4. Challenge them more than you praise them

Another tendency of first-time managers at startups is to praise their best players. Yes, it’s important to call out wins, but too much praise and it starts to have less of an impact on the employee. I think many startup managers tend to do this because they believe the more recognition they give someone on the team, the more that person will like them. It’s human nature to want to be liked! I would argue that they don’t need to like you; they need to respect you. If it gets to the point where an employee receives praise for average work or for something that wasn’t that hard to accomplish, then you’ve lost them, especially if they are any good or have high standards for their work product.

Feedback is like oxygen. Nobody at a startup wants a manager who tells them to “just keep doing what you’re doing” or has no critical feedback for them to improve. If you ever find yourself in this situation, you’re not challenging them enough. Give them more responsibility and ownership until they are forced to grow or fail (in a controlled way), so at the very least, you know their best work.

5. Set unreasonable expectations

From the beginning of time, people have underestimated their abilities. In the 1940s, someone pushed the mile record to 4:01, which stood for 9 years. Then in May of 1954, Roger Bannister broke the 4-minute mark, something experts for years said was not humanely possible. Then another runner joined him within the year, and three more runners broke it in the same race right after. Sometimes it just takes one person to break through for more people to follow. This can be said in life and with startups.

Startups, by nature, are risky endeavors. You’re making a big bet on something that usually has never been done before, like flying cars or cures for cancer. 99% of startups fail. You only get one shot, so you may as well set unreasonable expectations on the off-chance that you surprise yourself and hit it.

One pushback from “traditional management principles” is that employees should have attainable goals or risk feeling unmotivated or like failures. I think just the opposite. I’m not motivated by easy goals. Generally speaking, they aren’t big enough if the goals don’t scare you and your team. Reasonable expectations return mediocre results, and these things don’t count for anything in startups.

6. Pay them before they ask for it

Your pay and compensation package directly relates to how much the startup values you. Anyone who says otherwise is lying. The top performers at startups rarely care about things like praise in front of the team; instead, they care deeply that you advocate for them and praise them behind closed doors to the leadership team, and that praise is reflected in their compensation.

By getting them a pay raise before they ask for it, you build trust with your employee and often save the startup money. When presented with a raise before they ask, people usually don’t negotiate it, and more importantly, it helps retain A+ players because you proactively handled compensation before they realized they were getting underpaid, and it festers.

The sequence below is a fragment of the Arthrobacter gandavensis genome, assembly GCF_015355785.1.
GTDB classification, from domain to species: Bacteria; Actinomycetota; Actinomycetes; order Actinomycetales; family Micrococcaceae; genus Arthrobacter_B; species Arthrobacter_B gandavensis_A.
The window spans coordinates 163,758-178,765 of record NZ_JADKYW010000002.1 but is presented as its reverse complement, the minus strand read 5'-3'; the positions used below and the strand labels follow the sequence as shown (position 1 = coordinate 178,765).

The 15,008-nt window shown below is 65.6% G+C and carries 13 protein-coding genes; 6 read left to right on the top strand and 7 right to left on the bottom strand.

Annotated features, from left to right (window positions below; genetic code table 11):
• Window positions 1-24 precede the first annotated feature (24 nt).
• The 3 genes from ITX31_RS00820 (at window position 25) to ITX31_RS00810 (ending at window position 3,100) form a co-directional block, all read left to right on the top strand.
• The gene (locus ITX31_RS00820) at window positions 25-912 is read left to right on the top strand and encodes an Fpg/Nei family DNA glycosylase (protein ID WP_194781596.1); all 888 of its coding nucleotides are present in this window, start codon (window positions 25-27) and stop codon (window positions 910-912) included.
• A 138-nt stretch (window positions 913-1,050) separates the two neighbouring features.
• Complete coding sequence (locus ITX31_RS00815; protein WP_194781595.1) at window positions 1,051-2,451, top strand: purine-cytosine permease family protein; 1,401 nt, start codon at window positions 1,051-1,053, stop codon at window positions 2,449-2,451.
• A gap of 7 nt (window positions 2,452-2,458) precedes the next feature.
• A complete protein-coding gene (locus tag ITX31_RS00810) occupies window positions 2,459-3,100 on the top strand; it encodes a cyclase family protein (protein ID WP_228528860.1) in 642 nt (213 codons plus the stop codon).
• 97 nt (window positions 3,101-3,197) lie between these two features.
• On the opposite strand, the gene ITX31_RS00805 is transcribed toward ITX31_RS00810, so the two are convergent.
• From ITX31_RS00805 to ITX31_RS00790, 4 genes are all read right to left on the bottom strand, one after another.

7. Give away shiny projects

Many managers at corporations want to lead shiny projects – cross-functional projects where you get a lot of exposure to senior leaders. It’s prevalent for managers to fight for these projects behind closed doors and even at the expense of sabotaging team members they manage. This is partly due to their belief that they will get promoted if they lead the project.

In startups, as a manager, you never want to take these. Instead, give away shiny projects to your team members and support them relentlessly. Cause at the end of the day, everything is your fault anyways, and you look better if they earn a promotion, not when you earn one. Also, the closer you are to the core business, the better – especially as a leader. No one will have space to care about the shiny new project or continue pushing it forward if the core business implodes. It’s your job to make sure that doesn’t happen.

8. Don’t just hire for experience

Again, hiring for experience helps you get closer to the median outcome rather than the 99th percentile. Instead, hire for slope, clarity of thought, and aptitude. Hire people who give a shit.

9. Let them take your job

This one seems ridiculous on the surface because everyone wants a job and cares about job security – even if they won’t admit it. However, at a startup, you should look to hire people as good or better than you so that one day you’re confident the person you hired will do a better job than you in your position.

The best startup employees always do this and never worry about losing their job. Because for them, the goal is to work on the highest leverage problems at the company, regardless of the role, title, type of work, or how many people they’re managing. A startup succeeding in the long run will do 10x more for your career than any of these distractions.

There it is. My 9 management principles for startups. To do your best work, remember:

  • Build small, agile teams
  • Spend more time with your best employees
  • Hire world-class generalists
  • Challenge them more than you praise them
  • Set unreasonable expectations
  • Pay them before they ask for it
  • Give away shiny projects
  • Don’t just hire for experience
  • Let them take your job